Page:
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Free or Low Cost Resources Off Line

Richard A. Lawhern, Ph.D.
Last Updated: July 1999

Your most important free off-line resource is a public library. Don't hesitate to go to your nearest branch and talk with the reference desk librarian. A lot of material is available on CD. If you're looking for a public figure, a news index such as the NY Times may be a good place to start.

Many email search sites offer access to name/address/phone number data in addition to email addresses. If you know where your subject lives and they been there for a while and aren't using an unlisted phone, then such sites can be quite useful. However, their listings are not always current.

If you need to find someone who moved three to six months ago, there are CD-ROM products. One which I find useful is "Select-PHONE." If I recall correctly, the software and 5-disk US database cost between $100 and $200. They also sell data for Canada, Australia, 800 numbers and a European business directory. See your local software store, or do a search at the Internet Sleuth, in the Software category. If I've mis-remembered the price, get back to me. There are other providers.

If you know a phone number for your party but they don't want to talk and won't give you their address, then you've got a little different problem. Think about precautions recommended elsewhere in this article, before you blunder in. However, you may find their address from what is called a "Reverse Phone Book" at the reference desk of a large city library. Though I have not personally used it, one poster to the Internet Sleuth identified the "Cole Directories" as a source. Some on-line sites also do reverse phone search. One site which includes reverse search and other gateways to several email, phone, and address search engines is The Ultimate White Pages .

I should mention one category of off-line people search which is familiar from service with the US military. If you need to find a family member in any of the Armed Forces or the Coast Guard, start with a local office of the American Red Cross. They have long offered a family emergency locator service.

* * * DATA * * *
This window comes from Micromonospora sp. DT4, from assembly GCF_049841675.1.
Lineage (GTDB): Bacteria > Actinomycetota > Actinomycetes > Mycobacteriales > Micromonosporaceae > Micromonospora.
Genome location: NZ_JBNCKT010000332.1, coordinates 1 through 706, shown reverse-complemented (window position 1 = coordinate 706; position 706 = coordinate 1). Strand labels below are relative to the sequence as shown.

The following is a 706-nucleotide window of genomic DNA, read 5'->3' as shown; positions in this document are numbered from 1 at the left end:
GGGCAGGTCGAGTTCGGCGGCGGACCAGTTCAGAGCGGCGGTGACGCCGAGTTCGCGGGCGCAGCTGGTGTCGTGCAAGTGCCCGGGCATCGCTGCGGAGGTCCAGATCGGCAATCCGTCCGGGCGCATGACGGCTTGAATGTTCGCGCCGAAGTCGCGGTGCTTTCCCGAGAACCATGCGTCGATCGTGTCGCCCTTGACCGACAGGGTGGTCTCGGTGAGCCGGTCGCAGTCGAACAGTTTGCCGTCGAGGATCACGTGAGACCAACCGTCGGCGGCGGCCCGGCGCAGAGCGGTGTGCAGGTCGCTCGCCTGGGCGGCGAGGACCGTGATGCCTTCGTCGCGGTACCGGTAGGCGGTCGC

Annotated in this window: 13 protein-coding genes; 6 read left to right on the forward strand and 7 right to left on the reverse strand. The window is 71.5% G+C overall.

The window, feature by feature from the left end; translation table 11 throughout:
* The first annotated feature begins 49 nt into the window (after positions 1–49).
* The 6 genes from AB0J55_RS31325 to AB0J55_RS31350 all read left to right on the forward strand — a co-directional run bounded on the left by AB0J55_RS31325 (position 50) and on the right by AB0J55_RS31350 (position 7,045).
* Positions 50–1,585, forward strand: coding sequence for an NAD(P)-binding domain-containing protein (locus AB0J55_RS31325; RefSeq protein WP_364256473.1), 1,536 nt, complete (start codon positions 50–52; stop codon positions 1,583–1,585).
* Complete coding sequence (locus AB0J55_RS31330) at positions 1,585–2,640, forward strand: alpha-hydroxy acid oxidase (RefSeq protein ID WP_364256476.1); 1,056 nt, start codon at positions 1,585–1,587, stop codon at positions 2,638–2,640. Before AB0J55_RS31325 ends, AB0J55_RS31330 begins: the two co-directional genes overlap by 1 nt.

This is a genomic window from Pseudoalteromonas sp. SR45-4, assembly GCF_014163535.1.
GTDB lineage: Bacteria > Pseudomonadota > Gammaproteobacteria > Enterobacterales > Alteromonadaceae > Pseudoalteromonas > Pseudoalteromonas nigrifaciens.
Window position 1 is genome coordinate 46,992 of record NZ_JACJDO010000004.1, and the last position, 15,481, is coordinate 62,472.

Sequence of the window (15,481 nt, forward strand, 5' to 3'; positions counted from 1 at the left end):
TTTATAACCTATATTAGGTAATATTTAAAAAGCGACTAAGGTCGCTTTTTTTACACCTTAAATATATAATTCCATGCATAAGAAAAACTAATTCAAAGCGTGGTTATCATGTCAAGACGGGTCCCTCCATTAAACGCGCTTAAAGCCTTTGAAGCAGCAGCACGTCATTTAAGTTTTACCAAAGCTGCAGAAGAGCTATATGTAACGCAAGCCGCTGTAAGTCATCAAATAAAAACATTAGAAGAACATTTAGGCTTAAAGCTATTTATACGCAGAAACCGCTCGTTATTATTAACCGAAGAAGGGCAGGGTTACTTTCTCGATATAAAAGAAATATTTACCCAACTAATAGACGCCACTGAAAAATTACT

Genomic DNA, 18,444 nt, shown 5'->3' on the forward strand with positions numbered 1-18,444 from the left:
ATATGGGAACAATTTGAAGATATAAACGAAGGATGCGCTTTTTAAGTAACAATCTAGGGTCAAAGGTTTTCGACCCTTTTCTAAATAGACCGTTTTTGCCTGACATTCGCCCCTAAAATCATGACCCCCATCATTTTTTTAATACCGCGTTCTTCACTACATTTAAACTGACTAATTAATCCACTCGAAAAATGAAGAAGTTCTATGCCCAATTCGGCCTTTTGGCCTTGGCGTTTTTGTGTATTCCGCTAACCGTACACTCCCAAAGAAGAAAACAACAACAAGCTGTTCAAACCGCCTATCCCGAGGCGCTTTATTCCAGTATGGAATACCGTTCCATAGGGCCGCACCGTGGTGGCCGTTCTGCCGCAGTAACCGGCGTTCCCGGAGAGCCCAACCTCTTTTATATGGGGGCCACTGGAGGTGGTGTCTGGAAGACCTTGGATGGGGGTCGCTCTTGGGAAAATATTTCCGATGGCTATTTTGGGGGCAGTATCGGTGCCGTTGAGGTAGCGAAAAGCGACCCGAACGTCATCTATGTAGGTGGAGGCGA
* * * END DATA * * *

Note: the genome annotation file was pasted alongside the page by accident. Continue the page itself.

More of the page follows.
An alternative is to inquire with one of the military locators supported by the services themselves. You can reach the service Departments through the general information number at the Pentagon, (703) 545-6700. Ask to speak to an office affiliated with the service Personnel Command, and explain what you're trying to do: you want to pass a message to your relative, inviting him or her to get in contact with you. In the past, US Government agencies have been restricted from invading the privacy of their members by giving you an address without permission. Even if this continues to be true, they should be willing to pass your message on. Plan to wait a few days.

Several Internet sites also specialize in military affairs. Credit for these links goes to Curt Davis, one of the Internet Village Elders at the Sleuth.

In the category of "low cost" non-realtime information services, I encountered one resource which I found to be unusually valuable. There is an investigative report called "Be Your Own Private Investigator", supposedly written by a PI. The report includes over 400 Internet links for people search resources, several of which appear in this article. I'm going to leave the location of this report as an exercise for you as a student, however.  If you're actually going to do this kind of work yourself, then you  need to actually "do" some searches.  Start with Altavista or one of the other large engines and enter the quoted phrase above.  You'll get over 30 hits from most of the engines.  One of those hits will lead you to a place where you can purchase the report.

Go to "Private Investigator Sites On Line"

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